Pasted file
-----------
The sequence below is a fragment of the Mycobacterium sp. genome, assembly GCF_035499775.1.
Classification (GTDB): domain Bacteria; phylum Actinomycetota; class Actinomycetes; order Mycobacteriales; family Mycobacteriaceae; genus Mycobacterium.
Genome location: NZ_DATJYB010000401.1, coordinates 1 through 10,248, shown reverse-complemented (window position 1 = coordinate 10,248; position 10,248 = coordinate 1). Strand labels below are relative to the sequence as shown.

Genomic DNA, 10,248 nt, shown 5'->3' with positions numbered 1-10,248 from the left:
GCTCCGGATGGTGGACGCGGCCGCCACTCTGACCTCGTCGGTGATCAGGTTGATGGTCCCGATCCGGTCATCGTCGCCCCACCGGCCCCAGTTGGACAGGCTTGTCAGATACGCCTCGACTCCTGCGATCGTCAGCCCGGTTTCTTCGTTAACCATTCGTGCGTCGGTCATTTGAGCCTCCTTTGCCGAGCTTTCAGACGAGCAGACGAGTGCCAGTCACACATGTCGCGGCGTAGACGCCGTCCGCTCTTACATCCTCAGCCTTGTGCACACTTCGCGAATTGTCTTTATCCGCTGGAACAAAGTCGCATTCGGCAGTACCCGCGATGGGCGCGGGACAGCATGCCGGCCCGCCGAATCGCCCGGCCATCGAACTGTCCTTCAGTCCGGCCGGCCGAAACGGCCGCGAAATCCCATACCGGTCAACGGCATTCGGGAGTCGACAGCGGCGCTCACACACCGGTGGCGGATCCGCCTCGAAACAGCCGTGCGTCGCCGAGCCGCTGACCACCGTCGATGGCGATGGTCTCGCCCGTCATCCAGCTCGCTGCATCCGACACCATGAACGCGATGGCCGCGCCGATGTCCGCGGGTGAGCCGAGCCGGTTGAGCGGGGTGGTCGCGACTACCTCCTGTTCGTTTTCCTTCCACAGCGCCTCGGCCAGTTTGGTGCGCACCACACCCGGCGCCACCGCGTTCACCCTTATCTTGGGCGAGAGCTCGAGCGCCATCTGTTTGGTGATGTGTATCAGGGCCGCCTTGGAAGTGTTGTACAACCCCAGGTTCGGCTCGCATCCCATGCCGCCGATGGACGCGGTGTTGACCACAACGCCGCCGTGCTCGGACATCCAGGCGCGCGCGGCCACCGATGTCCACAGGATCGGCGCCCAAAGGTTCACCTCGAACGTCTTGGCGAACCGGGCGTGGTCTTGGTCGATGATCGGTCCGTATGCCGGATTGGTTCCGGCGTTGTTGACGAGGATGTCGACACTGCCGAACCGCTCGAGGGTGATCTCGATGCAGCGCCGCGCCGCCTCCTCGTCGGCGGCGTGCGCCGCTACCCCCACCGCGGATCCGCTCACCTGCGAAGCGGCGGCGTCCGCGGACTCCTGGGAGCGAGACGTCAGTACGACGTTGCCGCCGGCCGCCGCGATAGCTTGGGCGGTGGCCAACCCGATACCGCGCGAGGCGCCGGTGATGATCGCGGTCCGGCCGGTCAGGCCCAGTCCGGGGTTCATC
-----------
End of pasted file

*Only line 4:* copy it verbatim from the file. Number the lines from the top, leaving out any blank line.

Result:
Genomic DNA, 10,248 nt, shown 5'->3' with positions numbered 1-10,248 from the left: